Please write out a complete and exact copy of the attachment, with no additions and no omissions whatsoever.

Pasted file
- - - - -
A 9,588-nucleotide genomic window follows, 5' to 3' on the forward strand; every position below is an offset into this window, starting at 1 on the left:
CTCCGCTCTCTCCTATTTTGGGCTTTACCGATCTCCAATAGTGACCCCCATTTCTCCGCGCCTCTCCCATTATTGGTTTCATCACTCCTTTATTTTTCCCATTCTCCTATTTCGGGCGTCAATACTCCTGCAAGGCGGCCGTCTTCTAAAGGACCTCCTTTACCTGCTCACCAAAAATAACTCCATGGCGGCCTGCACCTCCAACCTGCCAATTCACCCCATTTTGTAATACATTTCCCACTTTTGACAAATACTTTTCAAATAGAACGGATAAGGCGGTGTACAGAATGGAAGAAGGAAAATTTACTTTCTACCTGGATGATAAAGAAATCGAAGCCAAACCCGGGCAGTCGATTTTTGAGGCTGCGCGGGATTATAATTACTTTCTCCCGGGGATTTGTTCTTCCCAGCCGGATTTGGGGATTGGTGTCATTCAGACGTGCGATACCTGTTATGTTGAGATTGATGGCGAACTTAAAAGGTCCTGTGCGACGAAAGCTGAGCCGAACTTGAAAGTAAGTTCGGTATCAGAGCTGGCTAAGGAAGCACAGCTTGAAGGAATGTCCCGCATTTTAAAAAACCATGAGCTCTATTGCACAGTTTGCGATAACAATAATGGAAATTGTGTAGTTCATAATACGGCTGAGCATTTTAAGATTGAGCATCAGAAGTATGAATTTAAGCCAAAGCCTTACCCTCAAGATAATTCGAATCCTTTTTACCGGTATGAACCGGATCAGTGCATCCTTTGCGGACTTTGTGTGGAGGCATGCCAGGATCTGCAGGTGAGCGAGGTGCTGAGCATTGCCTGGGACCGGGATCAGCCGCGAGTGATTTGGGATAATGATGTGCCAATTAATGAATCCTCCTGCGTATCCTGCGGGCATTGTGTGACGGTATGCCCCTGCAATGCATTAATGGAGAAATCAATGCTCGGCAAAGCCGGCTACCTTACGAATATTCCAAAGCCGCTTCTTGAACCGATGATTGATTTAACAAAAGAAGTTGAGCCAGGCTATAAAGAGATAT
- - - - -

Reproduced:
A 9,588-nucleotide genomic window follows, 5' to 3' on the forward strand; every position below is an offset into this window, starting at 1 on the left:
CTCCGCTCTCTCCTATTTTGGGCTTTACCGATCTCCAATAGTGACCCCCATTTCTCCGCGCCTCTCCCATTATTGGTTTCATCACTCCTTTATTTTTCCCATTCTCCTATTTCGGGCGTCAATACTCCTGCAAGGCGGCCGTCTTCTAAAGGACCTCCTTTACCTGCTCACCAAAAATAACTCCATGGCGGCCTGCACCTCCAACCTGCCAATTCACCCCATTTTGTAATACATTTCCCACTTTTGACAAATACTTTTCAAATAGAACGGATAAGGCGGTGTACAGAATGGAAGAAGGAAAATTTACTTTCTACCTGGATGATAAAGAAATCGAAGCCAAACCCGGGCAGTCGATTTTTGAGGCTGCGCGGGATTATAATTACTTTCTCCCGGGGATTTGTTCTTCCCAGCCGGATTTGGGGATTGGTGTCATTCAGACGTGCGATACCTGTTATGTTGAGATTGATGGCGAACTTAAAAGGTCCTGTGCGACGAAAGCTGAGCCGAACTTGAAAGTAAGTTCGGTATCAGAGCTGGCTAAGGAAGCACAGCTTGAAGGAATGTCCCGCATTTTAAAAAACCATGAGCTCTATTGCACAGTTTGCGATAACAATAATGGAAATTGTGTAGTTCATAATACGGCTGAGCATTTTAAGATTGAGCATCAGAAGTATGAATTTAAGCCAAAGCCTTACCCTCAAGATAATTCGAATCCTTTTTACCGGTATGAACCGGATCAGTGCATCCTTTGCGGACTTTGTGTGGAGGCATGCCAGGATCTGCAGGTGAGCGAGGTGCTGAGCATTGCCTGGGACCGGGATCAGCCGCGAGTGATTTGGGATAATGATGTGCCAATTAATGAATCCTCCTGCGTATCCTGCGGGCATTGTGTGACGGTATGCCCCTGCAATGCATTAATGGAGAAATCAATGCTCGGCAAAGCCGGCTACCTTACGAATATTCCAAAGCCGCTTCTTGAACCGATGATTGATTTAACAAAAGAAGTTGAGCCAGGCTATAAAGAGATAT